Top 5 Hypocrites at Mandela’s Funeral
At Mandela’s memorial service on Tuesday, President Obama delivered a speech in which he said “Mandela showed us the power of action; of taking risks on behalf of our ideals” that “[t]here are too many of us who happily embrace Madiba’s legacy of racial reconciliation… who claim solidarity with Madiba’s struggle for freedom, but do not tolerate dissent from their own people.”
But some of those countries who sent representatives are top United States allies that persecute those who dissent:
1. Bahrain –Ambassador to the UAE Mohammed bin Hamad Al Ma’awda
Ever since Bahrain’s democratic uprising began in February 2011, the regime has brutally cracked down on activists. Many prominent human rights defenders have been targeted and imprisoned, including Abdulhadi Al-Khawaja, former presidentand co-founder of the Bahrain Centre for Human Rights (BCHR), currently serving a life sentence after being arrested in April 2011. Nabeel Rajab, current president of the BCHR, is serving the remainder of his 2-year sentence for Tweeting about the government’s prime minister and for participating in illegal gatherings. Zainab Al-Khawaja was arrested for sitting on a highway in protest of her father’s detention. She was formally charged with disrupting traffic and insulting an officer and remains in prison today.
2. Pakistan – President Mamnoon Hussain
Many journalists that report on matters perceived as offensive or critical of the government are threatened, harassed, and intimidated by a host of actors, including members of Pakistan’s security and intelligence apparatus. One of the most notable cases was that of Umar Cheema, who was abducted in September 2010 by unknown assailants, stripped, beaten, and photographed in humiliating positions.
3. Saudi Arabia – Prince Muqrin bin Abdulaziz al-Saud
Saudi Arabia has no elections, parliament, or political parties. King Abdullah and his family exercise unchecked power, and the kingdom remains one of the most repressive countries in the world, particularly for its 9 million female citizens, who are prevented from holding many jobs or driving and are considered as chattel under oppressive guardianship laws. Practicing any religion other than Islam is banned. Mohammad al-Qahtani is co-founder of the Saudi Arabian human rights organization Saudi Civil and Political Rights Association (ACPRA) and, in 2011, its leader before he was sentenced to ten years in prison on several charges relating to his peaceful activism.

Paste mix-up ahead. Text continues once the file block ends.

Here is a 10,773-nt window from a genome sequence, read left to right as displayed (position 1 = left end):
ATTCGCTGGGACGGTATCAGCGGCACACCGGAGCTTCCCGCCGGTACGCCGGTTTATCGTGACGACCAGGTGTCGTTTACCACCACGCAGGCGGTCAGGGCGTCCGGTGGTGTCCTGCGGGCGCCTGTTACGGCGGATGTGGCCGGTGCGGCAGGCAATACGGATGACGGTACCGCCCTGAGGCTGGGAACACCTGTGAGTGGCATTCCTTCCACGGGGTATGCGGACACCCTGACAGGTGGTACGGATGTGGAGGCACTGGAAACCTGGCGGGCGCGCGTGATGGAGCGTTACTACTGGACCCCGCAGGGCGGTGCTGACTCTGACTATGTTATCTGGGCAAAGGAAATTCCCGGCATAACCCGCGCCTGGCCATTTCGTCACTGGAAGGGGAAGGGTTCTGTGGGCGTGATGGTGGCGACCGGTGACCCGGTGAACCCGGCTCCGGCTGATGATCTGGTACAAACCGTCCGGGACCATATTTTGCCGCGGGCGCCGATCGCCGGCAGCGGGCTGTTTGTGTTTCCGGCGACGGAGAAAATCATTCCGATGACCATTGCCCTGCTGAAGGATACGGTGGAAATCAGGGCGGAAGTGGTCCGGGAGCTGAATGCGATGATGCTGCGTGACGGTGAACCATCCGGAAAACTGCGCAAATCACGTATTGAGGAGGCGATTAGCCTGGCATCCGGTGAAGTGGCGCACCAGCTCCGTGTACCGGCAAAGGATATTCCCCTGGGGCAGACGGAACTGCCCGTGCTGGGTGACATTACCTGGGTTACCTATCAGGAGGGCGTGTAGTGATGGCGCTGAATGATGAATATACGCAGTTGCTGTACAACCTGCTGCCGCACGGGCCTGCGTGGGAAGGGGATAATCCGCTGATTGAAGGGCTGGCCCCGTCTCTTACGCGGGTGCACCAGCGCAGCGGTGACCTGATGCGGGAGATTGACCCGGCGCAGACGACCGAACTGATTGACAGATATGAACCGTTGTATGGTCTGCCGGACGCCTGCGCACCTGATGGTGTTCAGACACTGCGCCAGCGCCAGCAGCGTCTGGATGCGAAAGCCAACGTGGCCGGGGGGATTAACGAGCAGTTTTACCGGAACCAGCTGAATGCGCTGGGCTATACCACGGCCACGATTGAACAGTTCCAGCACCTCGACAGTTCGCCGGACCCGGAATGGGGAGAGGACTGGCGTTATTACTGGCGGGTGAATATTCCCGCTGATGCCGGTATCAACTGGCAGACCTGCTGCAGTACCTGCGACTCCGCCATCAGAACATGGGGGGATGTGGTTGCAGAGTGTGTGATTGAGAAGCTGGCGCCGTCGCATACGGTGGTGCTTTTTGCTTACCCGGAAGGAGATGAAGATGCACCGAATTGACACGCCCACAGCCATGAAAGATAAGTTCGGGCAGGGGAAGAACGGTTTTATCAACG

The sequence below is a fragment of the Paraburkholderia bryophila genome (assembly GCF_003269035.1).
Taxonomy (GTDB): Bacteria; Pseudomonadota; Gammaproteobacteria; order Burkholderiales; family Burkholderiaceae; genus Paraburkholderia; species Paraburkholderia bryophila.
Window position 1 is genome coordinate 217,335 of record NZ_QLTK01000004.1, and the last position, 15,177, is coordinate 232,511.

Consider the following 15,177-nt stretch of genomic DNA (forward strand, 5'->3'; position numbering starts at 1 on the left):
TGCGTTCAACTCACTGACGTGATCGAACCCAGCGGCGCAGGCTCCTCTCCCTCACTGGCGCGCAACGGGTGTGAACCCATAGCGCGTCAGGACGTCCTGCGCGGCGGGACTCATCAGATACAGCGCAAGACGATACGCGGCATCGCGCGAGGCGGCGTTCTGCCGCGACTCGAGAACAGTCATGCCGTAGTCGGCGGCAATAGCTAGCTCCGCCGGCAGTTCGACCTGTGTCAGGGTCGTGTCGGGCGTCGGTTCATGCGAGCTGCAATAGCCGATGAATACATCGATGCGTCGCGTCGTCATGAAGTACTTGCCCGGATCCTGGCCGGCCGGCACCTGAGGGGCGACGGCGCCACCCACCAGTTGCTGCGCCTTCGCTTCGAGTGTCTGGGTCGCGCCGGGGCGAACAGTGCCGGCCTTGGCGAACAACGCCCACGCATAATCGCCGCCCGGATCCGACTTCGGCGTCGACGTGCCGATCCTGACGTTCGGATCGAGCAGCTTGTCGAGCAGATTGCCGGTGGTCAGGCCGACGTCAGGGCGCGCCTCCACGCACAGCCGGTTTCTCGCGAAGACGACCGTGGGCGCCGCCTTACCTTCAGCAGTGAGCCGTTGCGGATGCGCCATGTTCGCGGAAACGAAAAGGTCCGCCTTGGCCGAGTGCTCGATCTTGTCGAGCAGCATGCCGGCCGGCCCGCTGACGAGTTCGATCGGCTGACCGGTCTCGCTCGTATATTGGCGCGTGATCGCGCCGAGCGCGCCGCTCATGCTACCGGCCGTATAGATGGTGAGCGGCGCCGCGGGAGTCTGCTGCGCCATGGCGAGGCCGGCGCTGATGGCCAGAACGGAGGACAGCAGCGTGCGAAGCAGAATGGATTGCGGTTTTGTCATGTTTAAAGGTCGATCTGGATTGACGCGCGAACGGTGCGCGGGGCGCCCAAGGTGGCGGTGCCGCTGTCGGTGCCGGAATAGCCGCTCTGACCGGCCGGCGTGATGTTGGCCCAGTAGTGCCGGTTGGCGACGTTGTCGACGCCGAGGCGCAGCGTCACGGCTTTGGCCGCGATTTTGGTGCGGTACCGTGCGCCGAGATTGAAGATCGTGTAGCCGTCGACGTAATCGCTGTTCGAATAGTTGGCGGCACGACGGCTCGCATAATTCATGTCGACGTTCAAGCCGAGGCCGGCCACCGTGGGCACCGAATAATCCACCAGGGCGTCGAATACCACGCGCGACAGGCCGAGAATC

4. Ethiopia – His Excellency Ato Hailemariam Desalegn, Prime Minister
Hailemariam Desalegn Boshe has been Prime Minister of Ethiopia since 2012 following the death of Meles Zenawi. Hailemariam was elected as the Chair of the Ethiopian People’s Revolutionary Democratic Front (EPRDF), the ruling party. Prior to his rule the 2010 election, in which Prime Minister Meles Zenawi’s party won a remarkable 99.6 percent of the vote, he closed down space for political dissent and independent criticism. The crackdown included attacks and arrests of prominent opposition figures, the shutting down of newspapers and assaults on journalists critical of the government. Eskinder Nega, a prominent Ethiopian journalist, was sentenced to 18 years in prison on in July 2012 under the country’s Anti-Terrorism Proclamation of 2009 for publishing an online column critical of the use of the terrorism law to silence dissent and calling for the Ethiopian government to respect freedom of expression and end torture in the country’s prisons.
5. Uganda – His Excellency Yoweri Kagota Museveni, President
Museveni abolished term limits before the 2006 elections after nearly three decades in office and proceeded to launch legal attacks on independent journalists and harass opposition parties. NGOs have also documented numerous cases of unlawful detention and torture by the country’s Joint Anti-Terrorism Task Force. Uganda came under international condemnation in 2010 for a proposed law, still pending, that would punish homosexuality with harsh sentences including the death penalty. The country’s most prominent gay rights activist, David Kato, was beaten to death in January 2011 just weeks after a popular tabloid published his photo along with the caption, “Hang Them.”
There regimes and other dictatorships are key allies of the United States. President Obama is right to criticize those who suppress dissent but his words are undermined by his administration’s support for repressive regimes that do just that.